Sketch of Armor for Man and Horse with the Arms of the Vols-Colonna Family, about 1575 (sketch by ADHicken)

Hung on the walls of the Court is my other favorite highlight of the room – the Dido and Aeneas tapestries. These 8 tapestries tell the tragic love story of Dido and Aeneas in The Aeneid, Virgil’s ancient Roman epic poem and the subject of my Latin studies in my junior year of high school. In addition to having a soft spot in my heart for the story (I loved translating Latin), it’s also portrayed on a beautiful, dynamic and very large scale.   

The tapestries were designed and woven in the 1600s by the Roman painter Giovanni Francesco Romanelli and Michel Wauters’ tapestry workshop, respectively.  They were donated in 1915 and are a permanent installation to the Museum. However, their constant exposure to light has caused the original colors to irreversibly fade, something that has prompted the Museum’s rotation of textiles to improve preservation.

The Sketch Crawl group spent over two hours in just this one room.  Fortunately, because admission to the Cleveland Museum of Arts‘ collections is free, you can take as many trips as you’d like to explore it – something I’m a long way from finishing on my list of Cleveland places I’d like to fully ‘clue into.’  Recognized as one of a few institutions still allowing no-cost access to 40,000+ objects spanning 6,000 years of achievement in the arts, the Museum fulfills its mission of being not just one of the world’s most distinguished comprehensive art museums but also one of Northeast Ohio’s principal civic and cultural institutions.

For a student of the arts, the Museum is also an excellent muse as you can freely explore the architecture and non-special-collection works up close and personal. As the building project continues through 2013, there will be even more sources of inspiration. However, if you plan on sketching at the Cleveland Art Museum, there are a few guidelines to protect the works there. The museum only allows pencil for sketching. You are not permitted to bring in pens, ink of any kind, paints, pastels or charcoal for obvious reasons.  Read the full gallery policies before you go.

The next Cleveland Sketch Crawl will be Jan. 8 at the Mounted Police station. (photo of mounted police from coolhistoryofcleveland.blog.com)

Numerous other options for sketching abound in Cleveland, as I continue to experience via the Cleveland Sketch Crawl. The next Crawl is this coming Saturday, Jan.  8th, 10am – noon. We’ll be venturing to the Cleveland Mounted Police station on the near eastside of Downtown. Check out the Cleveland Sketch Crawl blog for more information, including a link to where the station is located (since Google Maps will give you the wrong location if you try looking for it).

 

Cleveland Museum of Art 411:

Fridays@7 Kick the Weekend Off Right with the Cleveland Orchestra

Severance Hall transforms for the Fridays@7 series - the perfect way to unwind at the end of the work week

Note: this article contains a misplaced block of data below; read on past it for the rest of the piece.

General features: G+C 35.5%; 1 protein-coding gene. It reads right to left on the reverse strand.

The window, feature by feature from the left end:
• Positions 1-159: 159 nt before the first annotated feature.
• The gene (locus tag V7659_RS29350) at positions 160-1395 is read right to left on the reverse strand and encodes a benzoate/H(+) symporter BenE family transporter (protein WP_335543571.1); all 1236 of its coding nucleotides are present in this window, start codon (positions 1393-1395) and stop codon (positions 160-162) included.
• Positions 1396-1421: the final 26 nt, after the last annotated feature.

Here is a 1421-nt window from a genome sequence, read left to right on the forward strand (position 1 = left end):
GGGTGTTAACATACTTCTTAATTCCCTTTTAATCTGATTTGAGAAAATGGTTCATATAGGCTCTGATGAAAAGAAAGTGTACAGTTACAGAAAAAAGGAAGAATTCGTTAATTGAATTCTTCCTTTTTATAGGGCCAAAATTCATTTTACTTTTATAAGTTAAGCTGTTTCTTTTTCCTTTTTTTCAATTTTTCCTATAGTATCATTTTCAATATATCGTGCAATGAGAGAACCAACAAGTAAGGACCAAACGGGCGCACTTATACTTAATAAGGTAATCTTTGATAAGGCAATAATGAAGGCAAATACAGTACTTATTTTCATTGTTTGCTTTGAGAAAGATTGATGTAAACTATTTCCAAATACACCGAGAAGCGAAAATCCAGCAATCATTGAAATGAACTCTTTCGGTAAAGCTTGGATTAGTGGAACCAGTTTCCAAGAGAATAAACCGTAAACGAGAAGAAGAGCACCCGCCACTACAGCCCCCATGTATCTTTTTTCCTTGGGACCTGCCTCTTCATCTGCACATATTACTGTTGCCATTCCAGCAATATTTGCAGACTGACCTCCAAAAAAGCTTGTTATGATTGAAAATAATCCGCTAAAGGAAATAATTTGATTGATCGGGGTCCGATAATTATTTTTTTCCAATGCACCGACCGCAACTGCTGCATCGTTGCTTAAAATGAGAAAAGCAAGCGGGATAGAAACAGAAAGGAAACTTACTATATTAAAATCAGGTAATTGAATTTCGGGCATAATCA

When I was in college and prone to going out to all hours of the night, I’d look forward to Friday like many students because it meant the weekend (and its subsequent parties) had arrived. Of course, how I kicked off the weekend back then was a lot different than how I like to start it now.  From Polka Happy Hour to a movie at The Capitol, there are plenty of better ways to jumpstart the weekend besides my former gallivanting. And now there’s a new addition to my slate of options: the Fridays@7 series at the Cleveland Orchestra

With an early start time, the Fridays@7 series provides a full evening of music and pre- and post-concert celebrations. The doors to Severance Hall open up at 5pm for a pre-party of drinks, food and entertainment.  Then at 7, the Orchestra presents a concert without intermission, and an afterparty of artists selected by percussionist Jamey Haddad rounds out the unique evening. In addition to being an entertaining way to escape the stresses of the work week, the Fridays@7 series provides much more than an evening’s worth of geographically and stylistically diverse music.

Cleveland's Passport Project performs during the Fridays@7 pre-concert party

This past Friday was the opening concert in the 2010-2011 Fridays@7 series. Scott and I headed over to Severance Hall after a long week of work, happy to get our weekend started a little early. As we walked into Severance’s lobby, we were welcomed by the drum beats of Cleveland’s own Passport Project who kicked off the evening with the pre-party. Passport Project is a local world music and dance ensemble  who strives to build community and encourage diversity by designing lectures, interactive performances and concerts.  Besides the beats they provided, an aspect of their concert I enjoyed was encouraging guests to introduce themselves to at least 2 people they didn’t know.  While I sometimes shy away from networking exercises, it was a relaxed enough environment where this flowed very comfortably. It also helped that the bar was open, where guests could purchase libations and light food before the main event.